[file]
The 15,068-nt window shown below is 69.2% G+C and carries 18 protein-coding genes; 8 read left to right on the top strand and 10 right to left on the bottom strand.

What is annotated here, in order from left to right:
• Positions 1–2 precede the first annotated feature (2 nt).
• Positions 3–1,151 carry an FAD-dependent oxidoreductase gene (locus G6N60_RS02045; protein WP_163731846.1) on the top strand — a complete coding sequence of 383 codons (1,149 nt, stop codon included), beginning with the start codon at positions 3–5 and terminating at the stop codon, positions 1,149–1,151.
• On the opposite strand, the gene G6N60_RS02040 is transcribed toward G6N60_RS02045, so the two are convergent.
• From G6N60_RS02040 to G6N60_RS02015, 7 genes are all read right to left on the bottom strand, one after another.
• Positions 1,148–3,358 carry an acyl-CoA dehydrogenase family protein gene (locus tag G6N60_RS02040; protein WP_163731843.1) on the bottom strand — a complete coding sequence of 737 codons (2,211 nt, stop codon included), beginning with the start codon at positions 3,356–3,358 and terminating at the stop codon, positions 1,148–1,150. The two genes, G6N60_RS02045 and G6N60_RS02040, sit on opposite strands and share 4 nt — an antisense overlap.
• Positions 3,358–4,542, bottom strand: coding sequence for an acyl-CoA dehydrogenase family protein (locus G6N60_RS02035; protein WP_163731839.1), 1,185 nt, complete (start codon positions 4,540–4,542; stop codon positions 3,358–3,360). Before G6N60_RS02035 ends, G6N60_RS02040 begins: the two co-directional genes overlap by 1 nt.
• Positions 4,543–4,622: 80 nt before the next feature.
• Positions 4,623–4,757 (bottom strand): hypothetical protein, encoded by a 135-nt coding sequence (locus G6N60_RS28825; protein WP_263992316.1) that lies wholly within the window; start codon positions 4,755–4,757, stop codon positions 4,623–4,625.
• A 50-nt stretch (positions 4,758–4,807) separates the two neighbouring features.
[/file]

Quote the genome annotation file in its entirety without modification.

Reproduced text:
The 15,068-nt window shown below is 69.2% G+C and carries 18 protein-coding genes; 8 read left to right on the top strand and 10 right to left on the bottom strand.

What is annotated here, in order from left to right:
• Positions 1–2 precede the first annotated feature (2 nt).
• Positions 3–1,151 carry an FAD-dependent oxidoreductase gene (locus G6N60_RS02045; protein WP_163731846.1) on the top strand — a complete coding sequence of 383 codons (1,149 nt, stop codon included), beginning with the start codon at positions 3–5 and terminating at the stop codon, positions 1,149–1,151.
• On the opposite strand, the gene G6N60_RS02040 is transcribed toward G6N60_RS02045, so the two are convergent.
• From G6N60_RS02040 to G6N60_RS02015, 7 genes are all read right to left on the bottom strand, one after another.
• Positions 1,148–3,358 carry an acyl-CoA dehydrogenase family protein gene (locus tag G6N60_RS02040; protein WP_163731843.1) on the bottom strand — a complete coding sequence of 737 codons (2,211 nt, stop codon included), beginning with the start codon at positions 3,356–3,358 and terminating at the stop codon, positions 1,148–1,150. The two genes, G6N60_RS02045 and G6N60_RS02040, sit on opposite strands and share 4 nt — an antisense overlap.
• Positions 3,358–4,542, bottom strand: coding sequence for an acyl-CoA dehydrogenase family protein (locus G6N60_RS02035; protein WP_163731839.1), 1,185 nt, complete (start codon positions 4,540–4,542; stop codon positions 3,358–3,360). Before G6N60_RS02035 ends, G6N60_RS02040 begins: the two co-directional genes overlap by 1 nt.
• Positions 4,543–4,622: 80 nt before the next feature.
• Positions 4,623–4,757 (bottom strand): hypothetical protein, encoded by a 135-nt coding sequence (locus G6N60_RS28825; protein WP_263992316.1) that lies wholly within the window; start codon positions 4,755–4,757, stop codon positions 4,623–4,625.
• A 50-nt stretch (positions 4,758–4,807) separates the two neighbouring features.